Since arriving in Minnesota, current Minnesota Vikings' General Manager Rick Spielman has had two particular knacks in the draft. One has been the ability to tab the first-round player that everyone agrees will be a successful NFL player, such as Adrian Peterson, Percy Harvin, and, from all initial impressions, Matt Kalil. Spielman also was sagacious enough to trade a first-round draft choice for Jared Allen.
Spielman's other knack, however, has been his much less scintillating performance identifying starting caliber talent beyond the obvious--often trading down (sometimes even up) to take players that, by most accounts, the rest of the league considered far more lightly.
From 2007 to 2011, the Vikings had 33 selections outside of the first round of the draft. Of those 33 picks, the Vikings arguably identified NFL talent in 12--Sidney Rice, Brian Robison, Letroy Guion, John Sullivan, Phil Loadholt, Jasper Brinkley, Chris Cook, Toby Gerhart, Everson Griffin, Kyle Rudolph, Christian Ballard, and Brandon Fusco. Of those twelve, only John Sullivan has yet cemented a starting position in the NFL, however.
In 2012, the Vikings again took the consensus safe pick atop the draft board, selecting USC left offensive tackle Matt Kalil. Again, Spielman appears to have plucked a proven, long-term starter from a small pool of options. After Kalil, however, Spielman appears again to have transformed into his later round form, selecting primarily players that fit a Vikings' need, but who also had much to prove--at the college level, let alone in the NFL.
Clearly, there are many unknowns about the Vikings' latter round selections in this year's draft, much as there are for all NFL teams. If form holds, however, the Vikings will have one bona-fide starter to show for this draft and one or two replacement level players. That, despite the Vikings' and Spielmans' oft-ballyhooed chorus that the team was poised to make significant personnel strides given its recent caches of draft picks.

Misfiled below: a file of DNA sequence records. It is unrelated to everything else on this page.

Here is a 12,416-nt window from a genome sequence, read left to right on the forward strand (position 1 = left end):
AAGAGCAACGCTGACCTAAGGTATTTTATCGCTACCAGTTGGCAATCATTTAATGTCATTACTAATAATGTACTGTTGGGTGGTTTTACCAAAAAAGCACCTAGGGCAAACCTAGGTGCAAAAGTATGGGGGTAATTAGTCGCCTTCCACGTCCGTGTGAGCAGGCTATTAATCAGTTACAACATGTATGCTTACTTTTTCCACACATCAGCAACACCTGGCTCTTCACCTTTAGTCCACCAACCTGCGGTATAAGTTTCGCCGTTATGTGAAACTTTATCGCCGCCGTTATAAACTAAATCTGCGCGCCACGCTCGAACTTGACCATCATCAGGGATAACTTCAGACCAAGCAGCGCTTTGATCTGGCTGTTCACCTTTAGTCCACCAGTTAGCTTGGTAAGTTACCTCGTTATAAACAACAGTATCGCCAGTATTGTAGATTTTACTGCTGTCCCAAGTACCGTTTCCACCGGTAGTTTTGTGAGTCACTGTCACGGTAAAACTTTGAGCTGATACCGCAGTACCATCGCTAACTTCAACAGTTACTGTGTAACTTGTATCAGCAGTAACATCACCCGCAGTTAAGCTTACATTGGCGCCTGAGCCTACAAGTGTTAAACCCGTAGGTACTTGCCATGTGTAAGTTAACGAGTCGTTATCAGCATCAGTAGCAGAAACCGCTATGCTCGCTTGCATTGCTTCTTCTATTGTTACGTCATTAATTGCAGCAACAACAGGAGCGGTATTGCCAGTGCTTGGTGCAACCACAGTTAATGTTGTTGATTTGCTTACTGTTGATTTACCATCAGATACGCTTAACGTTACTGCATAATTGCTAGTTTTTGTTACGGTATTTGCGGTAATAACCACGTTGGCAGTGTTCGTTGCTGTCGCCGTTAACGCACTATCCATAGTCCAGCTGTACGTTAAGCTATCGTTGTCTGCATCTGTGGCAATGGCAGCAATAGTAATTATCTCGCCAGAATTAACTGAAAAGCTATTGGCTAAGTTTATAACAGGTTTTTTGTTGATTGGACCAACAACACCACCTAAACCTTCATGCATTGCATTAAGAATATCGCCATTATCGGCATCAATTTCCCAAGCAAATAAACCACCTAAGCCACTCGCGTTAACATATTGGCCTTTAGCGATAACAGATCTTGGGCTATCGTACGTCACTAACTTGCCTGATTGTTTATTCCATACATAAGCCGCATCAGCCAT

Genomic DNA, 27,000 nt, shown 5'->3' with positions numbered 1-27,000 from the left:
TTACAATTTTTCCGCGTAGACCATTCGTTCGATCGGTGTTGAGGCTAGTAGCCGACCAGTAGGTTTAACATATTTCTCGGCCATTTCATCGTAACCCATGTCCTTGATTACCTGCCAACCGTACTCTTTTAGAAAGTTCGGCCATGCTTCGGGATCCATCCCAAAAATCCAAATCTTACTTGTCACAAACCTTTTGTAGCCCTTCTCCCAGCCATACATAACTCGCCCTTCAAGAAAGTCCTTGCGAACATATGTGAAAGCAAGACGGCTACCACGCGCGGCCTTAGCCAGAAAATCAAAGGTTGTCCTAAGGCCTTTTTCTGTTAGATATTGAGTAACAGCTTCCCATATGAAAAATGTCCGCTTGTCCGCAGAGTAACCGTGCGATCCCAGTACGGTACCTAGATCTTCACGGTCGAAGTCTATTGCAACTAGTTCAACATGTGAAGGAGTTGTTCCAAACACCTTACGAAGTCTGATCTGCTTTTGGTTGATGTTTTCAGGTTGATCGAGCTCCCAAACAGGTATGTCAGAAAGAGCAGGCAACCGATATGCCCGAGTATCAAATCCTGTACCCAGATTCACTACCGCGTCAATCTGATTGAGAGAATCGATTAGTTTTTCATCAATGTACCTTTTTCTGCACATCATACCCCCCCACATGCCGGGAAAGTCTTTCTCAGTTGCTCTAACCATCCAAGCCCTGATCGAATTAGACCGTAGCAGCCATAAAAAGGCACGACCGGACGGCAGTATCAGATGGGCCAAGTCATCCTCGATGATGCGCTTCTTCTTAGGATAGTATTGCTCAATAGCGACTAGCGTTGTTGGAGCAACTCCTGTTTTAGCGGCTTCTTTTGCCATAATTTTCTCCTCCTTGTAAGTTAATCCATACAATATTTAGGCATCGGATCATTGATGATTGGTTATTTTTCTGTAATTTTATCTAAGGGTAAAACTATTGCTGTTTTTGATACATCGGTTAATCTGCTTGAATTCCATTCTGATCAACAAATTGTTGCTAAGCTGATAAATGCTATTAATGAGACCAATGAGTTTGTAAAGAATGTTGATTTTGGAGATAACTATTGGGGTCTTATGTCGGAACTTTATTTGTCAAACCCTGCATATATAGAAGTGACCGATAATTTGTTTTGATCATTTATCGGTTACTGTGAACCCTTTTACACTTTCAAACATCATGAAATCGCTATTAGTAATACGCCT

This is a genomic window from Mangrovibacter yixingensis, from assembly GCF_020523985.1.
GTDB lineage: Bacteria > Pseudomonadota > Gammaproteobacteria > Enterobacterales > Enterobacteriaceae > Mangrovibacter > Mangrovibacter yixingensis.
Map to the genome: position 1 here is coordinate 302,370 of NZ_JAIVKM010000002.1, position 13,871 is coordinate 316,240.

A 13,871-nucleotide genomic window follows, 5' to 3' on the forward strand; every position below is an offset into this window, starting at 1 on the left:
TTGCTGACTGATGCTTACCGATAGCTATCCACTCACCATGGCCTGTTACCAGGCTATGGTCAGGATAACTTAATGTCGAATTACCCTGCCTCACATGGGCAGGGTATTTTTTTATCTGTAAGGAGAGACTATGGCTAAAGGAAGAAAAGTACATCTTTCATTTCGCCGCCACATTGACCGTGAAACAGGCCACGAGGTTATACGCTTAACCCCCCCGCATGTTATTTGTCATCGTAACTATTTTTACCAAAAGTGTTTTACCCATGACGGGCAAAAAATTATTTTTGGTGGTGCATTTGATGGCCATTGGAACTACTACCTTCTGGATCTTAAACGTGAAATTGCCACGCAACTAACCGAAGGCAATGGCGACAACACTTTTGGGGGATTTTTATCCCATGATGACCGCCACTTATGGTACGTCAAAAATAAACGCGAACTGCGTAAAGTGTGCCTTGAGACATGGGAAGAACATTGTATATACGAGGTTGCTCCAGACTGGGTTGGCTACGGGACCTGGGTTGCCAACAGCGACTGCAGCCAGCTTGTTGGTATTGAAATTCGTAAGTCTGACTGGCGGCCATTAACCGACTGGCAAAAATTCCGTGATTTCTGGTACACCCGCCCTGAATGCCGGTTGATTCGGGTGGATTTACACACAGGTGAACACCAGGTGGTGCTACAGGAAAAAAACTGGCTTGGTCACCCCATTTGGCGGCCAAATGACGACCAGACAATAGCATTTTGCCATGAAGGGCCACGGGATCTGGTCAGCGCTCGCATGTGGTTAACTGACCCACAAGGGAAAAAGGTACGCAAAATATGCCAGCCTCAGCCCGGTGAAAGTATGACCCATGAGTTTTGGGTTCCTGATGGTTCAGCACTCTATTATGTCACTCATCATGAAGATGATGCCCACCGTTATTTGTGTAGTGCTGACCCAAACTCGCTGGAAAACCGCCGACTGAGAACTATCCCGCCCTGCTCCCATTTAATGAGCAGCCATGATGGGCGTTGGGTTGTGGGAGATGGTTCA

Whatever happens with the Vikings' 2012 draft picks, it is already certain that one reach was a reach too far. Despite knowing of a torn patellar tendon that cost wide-receiver Greg Childs part of his junior season at Arkansas and made him mostly irrelevant in his senior season, Spielman drafted Childs in the fourth-round of this year's draft. On Saturday, Childs went down with not one but two patellar tendon tears, putting him out for the season and probably ending his NFL career.
Draft-day gambles are part of the game, but gambling in the fourth on a player who likely would have fallen out of the draft is a bigger gamble than most teams take. Childs was one such gamble that already has failed--and he was the less risky proposition in terms of transforming to NFL talent than, until Saturday's injury, was fellow Arkansas receiver Jerious Wright.
With Childs gone, the Vikings are left with one less option at a position already beyond thin after Percy Harvin. Despite ongoing recovery from his 2010 injury, Childs was already the number two receiver at left wide-out, behind Jerome Simpson. With Simpson serving a three-game suspension to start the season, that made Childs the incumbent starter on the left side. Now, that battle will be between a bunch of players that the Vikings do not consider part of even their short-term plans.
Up Next: Patching the Hole.